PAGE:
Navigate / search

April 2014 Farmland Presevation Newsletter now available

The April 2014 edition of the Farmland Preservation Newsletter is now available.

The April edition includes information about the recently concluded state legislative session, a regional Transfer of Development Rights (TDR) update, an opportunity for the public to engage with a joint senate meeting concerning the Shorelines Management Act and its land use implications, new studies, job opportunities, grant opportunities, calendar items and much more.

Directly download the newsletter by clicking the following link:

April 2014 Farmland Preservation Newsletter (PDF)

As always, there is plenty more to browse and dates to note. If you have suggestions for newsletter content, drop a line to us at

Major report analyzes significant new market for local farms

For complete project information and to download the report, visit the project website.

Seattle, WA (March 4, 2014) – To combat childhood obesity and improve health, the Robert Wood Johnson Foundation convened a collaborative project in the Puget Sound region to increase consumption of healthy, Washington grown food in King County schools, hospitals and childcare facilities. This multi-phase Farm-to-Institution (F2I) project aims to strengthen the regional food economy and overcome challenges to providing regionally-produced food in institutions that serve low-income children through four components: develop market research to inform impact and program related investment strategies; highlight models and case studies that could be replicated via different forms of investment; leverage and scale successful aspects of current F2I initiatives; and evaluate and document successes and lessons learned.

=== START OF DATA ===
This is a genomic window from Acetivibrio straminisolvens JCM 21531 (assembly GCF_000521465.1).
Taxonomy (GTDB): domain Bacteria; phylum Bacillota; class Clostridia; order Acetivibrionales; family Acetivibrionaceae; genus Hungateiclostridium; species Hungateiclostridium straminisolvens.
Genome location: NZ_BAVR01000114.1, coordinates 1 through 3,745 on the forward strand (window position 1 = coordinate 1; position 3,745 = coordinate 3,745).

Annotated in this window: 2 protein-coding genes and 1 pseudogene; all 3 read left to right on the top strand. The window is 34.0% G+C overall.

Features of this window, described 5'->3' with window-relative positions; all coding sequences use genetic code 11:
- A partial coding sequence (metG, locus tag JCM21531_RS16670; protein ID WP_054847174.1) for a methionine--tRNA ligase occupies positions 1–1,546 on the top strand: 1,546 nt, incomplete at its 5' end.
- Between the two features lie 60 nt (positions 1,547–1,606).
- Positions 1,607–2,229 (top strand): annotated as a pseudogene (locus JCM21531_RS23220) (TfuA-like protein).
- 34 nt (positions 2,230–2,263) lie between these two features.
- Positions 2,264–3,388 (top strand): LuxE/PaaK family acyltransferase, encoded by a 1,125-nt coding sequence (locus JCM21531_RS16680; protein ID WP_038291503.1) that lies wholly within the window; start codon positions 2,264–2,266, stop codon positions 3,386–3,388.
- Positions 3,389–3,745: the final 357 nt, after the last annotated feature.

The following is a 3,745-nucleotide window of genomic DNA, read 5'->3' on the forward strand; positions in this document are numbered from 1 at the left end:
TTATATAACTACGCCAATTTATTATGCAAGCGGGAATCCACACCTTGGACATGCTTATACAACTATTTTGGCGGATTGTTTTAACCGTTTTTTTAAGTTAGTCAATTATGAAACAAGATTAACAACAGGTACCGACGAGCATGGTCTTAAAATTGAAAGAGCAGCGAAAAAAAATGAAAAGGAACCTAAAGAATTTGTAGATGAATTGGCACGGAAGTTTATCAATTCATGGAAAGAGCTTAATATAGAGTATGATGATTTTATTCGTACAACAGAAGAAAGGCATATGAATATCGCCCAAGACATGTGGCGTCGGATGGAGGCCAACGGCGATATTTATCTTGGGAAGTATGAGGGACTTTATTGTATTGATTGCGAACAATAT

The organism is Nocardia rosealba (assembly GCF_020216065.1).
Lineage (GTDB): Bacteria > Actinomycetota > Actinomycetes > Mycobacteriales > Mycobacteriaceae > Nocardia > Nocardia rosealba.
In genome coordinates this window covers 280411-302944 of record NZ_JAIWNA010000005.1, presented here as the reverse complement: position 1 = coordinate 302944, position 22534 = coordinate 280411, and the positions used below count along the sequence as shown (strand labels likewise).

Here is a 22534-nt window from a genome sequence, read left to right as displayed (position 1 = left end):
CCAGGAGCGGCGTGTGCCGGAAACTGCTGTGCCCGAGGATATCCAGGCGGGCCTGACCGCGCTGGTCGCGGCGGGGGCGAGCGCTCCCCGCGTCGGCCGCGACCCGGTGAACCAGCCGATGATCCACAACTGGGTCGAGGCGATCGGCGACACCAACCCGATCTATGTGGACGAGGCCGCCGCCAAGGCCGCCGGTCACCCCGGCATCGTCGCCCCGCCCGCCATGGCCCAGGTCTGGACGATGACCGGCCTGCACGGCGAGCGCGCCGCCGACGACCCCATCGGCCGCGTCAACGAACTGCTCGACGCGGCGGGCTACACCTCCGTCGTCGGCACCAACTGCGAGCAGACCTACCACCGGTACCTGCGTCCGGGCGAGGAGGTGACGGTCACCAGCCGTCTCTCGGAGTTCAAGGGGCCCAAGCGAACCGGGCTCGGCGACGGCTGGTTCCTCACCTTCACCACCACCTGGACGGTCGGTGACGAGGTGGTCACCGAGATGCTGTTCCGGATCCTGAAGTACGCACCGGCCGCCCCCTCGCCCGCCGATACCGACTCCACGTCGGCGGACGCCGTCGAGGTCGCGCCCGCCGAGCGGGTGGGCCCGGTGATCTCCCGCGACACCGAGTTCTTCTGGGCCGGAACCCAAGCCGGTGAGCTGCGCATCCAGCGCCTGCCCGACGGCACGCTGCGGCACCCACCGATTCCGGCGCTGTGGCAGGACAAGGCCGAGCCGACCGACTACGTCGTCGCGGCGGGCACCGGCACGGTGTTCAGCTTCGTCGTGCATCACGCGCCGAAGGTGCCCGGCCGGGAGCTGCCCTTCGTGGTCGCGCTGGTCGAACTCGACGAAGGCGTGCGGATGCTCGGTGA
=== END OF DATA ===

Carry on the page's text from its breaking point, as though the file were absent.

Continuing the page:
The F2I report is comprised of five segments: market analysis on King County hospitals, schools and childcare facilities, and also on the state food production industry; an assessment of challenges and opportunities in each market segment; an analysis to support F2I program related investments in Washington State; grant-making strategies that align or support investments; and a series of appendices highlighting market-focused research and resources.

The final report, Farm-to-Institution Strategies: Impact investing in health and economic development through the value chain of healthy regional food in the Puget Sound region, is now available for public download here.

New Mobile Poultry Processing Unit Coming On Line in Spring 2014

Coming this spring to NW Washington, a fully staffed, self-contained, WSDA-certified Mobile Poultry Processing Unit or “MPPU” thanks to funding from the Whatcom Community Foundation’s Sustainable Whatcom Fund.

Pastured poultry has long been recognized as a viable enterprise for diversified family farms. In order to access markets, farmers must have their birds processed. Whether direct marketing, retail, or wholesale, there are specific processing regulations that must be followed and stringent guidelines for the facilities used.

For most small and mid-sized producers, legal options for processing birds, in any form beyond just whole and sold on the farm, meant transporting birds to a local custom slaughter facility, or going to the expense of building a facility on-farm. With the closing of the last remaining northwest Washington custom processor in October last year, local poultry businesses not already possessing their own processing facility are faced with either building a licensed facility and obtaining costly product liability insurance, or shutting down operations altogether.

To be eligible to use this unit, producers will need to have a WSDA Food Processors License, and complete a training workshop. The unit itself will carry liability insurance, allowing poultry producers to acquire coverage through their individual farm policy.

Check out the press release from Northwest Ag Business Center for more details.